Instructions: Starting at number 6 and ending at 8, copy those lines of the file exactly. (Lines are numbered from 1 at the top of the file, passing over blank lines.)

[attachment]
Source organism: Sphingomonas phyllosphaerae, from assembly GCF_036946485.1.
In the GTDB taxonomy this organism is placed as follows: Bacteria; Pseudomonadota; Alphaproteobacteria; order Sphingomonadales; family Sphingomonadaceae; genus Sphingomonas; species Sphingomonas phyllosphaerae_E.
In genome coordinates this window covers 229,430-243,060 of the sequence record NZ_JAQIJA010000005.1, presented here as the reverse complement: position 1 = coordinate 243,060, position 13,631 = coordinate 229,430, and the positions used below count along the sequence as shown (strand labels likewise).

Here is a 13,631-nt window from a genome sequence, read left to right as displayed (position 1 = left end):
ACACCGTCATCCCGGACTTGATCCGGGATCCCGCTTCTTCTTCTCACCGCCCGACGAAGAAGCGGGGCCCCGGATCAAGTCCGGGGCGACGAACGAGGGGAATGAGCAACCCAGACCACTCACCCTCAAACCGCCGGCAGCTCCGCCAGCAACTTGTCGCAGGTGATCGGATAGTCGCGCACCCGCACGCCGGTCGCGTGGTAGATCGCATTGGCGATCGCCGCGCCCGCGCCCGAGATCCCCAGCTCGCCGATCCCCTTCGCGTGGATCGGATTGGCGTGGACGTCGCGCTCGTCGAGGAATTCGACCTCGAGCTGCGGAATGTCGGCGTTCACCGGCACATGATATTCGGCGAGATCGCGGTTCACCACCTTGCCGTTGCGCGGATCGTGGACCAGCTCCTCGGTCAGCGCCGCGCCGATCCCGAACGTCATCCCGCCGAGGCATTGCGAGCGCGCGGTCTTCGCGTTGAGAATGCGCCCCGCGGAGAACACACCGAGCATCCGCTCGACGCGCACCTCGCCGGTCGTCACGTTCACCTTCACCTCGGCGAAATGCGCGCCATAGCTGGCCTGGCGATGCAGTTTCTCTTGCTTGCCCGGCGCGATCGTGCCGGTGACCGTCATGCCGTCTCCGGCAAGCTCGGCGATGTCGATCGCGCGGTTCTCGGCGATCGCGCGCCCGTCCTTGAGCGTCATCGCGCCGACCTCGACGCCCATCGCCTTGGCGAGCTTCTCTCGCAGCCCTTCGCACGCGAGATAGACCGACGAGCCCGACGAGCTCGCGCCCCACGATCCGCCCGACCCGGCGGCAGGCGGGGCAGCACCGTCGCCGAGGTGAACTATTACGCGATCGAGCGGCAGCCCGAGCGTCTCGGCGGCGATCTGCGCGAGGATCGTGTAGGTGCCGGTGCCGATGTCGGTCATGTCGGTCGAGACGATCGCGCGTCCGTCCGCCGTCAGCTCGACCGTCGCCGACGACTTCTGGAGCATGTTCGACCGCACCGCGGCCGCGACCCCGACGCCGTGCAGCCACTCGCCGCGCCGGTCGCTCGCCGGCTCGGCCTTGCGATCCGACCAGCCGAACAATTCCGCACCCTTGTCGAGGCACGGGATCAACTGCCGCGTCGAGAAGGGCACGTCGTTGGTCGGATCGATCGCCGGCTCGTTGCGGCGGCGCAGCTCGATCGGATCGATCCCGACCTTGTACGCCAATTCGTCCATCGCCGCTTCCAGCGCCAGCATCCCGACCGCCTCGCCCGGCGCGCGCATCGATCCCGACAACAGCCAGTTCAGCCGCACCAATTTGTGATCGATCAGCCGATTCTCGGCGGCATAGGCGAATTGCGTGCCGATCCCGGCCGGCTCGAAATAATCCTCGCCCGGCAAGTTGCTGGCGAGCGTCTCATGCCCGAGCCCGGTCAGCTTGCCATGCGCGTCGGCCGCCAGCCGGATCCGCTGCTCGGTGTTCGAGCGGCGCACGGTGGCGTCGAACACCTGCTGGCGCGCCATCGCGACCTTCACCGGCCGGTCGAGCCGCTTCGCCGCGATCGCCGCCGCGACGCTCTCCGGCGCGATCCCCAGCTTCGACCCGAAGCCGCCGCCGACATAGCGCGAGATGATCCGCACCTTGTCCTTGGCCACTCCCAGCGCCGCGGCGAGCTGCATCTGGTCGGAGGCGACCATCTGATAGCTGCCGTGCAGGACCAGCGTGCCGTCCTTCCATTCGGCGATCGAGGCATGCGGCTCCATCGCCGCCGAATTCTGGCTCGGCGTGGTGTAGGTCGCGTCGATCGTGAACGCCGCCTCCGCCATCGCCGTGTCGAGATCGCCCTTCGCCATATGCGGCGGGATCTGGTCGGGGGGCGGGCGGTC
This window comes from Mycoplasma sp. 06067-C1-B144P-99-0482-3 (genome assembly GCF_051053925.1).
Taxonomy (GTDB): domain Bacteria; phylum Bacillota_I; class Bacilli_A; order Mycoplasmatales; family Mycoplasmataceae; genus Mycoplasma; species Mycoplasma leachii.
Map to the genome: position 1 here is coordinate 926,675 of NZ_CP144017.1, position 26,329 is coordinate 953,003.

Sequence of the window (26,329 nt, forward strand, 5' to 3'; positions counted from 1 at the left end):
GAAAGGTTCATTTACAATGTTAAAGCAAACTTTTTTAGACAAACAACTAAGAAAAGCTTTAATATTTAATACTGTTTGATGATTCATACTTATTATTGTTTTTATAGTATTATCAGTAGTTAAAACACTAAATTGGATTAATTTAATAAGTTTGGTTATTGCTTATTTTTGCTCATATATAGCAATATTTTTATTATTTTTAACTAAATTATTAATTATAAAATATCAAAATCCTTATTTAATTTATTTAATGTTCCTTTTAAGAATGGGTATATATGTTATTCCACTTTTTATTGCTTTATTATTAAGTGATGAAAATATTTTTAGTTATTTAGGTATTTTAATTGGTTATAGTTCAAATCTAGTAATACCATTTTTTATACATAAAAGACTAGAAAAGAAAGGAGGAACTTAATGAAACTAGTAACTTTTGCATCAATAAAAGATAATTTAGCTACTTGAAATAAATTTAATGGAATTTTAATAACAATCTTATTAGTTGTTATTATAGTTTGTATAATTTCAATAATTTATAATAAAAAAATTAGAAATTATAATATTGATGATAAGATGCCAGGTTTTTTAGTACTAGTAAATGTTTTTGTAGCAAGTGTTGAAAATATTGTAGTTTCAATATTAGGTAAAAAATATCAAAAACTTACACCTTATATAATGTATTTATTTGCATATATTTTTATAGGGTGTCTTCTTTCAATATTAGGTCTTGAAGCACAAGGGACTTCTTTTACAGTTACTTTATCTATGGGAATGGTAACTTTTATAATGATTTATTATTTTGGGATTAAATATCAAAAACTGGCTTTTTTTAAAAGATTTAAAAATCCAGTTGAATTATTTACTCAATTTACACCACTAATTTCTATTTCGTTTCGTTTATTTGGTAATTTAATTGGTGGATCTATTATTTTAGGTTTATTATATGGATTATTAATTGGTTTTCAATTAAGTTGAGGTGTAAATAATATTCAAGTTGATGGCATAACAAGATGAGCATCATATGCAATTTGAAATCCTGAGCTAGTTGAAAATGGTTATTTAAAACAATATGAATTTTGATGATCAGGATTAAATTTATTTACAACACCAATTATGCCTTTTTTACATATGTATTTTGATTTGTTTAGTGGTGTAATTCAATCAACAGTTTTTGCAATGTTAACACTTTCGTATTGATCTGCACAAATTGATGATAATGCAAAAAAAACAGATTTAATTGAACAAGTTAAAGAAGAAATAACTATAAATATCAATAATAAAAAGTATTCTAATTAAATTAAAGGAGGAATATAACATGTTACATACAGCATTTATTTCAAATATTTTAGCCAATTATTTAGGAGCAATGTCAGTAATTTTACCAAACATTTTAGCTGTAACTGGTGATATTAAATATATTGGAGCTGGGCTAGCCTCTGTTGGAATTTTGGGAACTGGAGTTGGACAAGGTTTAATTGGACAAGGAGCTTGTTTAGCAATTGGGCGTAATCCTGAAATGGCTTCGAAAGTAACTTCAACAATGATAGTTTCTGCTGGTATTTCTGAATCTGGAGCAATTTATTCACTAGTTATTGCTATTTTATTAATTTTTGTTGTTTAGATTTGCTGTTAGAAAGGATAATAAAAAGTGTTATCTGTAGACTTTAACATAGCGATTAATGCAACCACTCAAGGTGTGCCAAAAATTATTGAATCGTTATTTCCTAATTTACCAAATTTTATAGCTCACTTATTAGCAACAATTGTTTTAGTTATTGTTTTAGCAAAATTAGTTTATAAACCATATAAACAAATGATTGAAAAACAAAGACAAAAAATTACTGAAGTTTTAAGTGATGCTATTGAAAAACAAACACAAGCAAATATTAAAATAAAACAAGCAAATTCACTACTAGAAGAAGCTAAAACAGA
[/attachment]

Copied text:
This window comes from Mycoplasma sp. 06067-C1-B144P-99-0482-3 (genome assembly GCF_051053925.1).
Taxonomy (GTDB): domain Bacteria; phylum Bacillota_I; class Bacilli_A; order Mycoplasmatales; family Mycoplasmataceae; genus Mycoplasma; species Mycoplasma leachii.
Map to the genome: position 1 here is coordinate 926,675 of NZ_CP144017.1, position 26,329 is coordinate 953,003.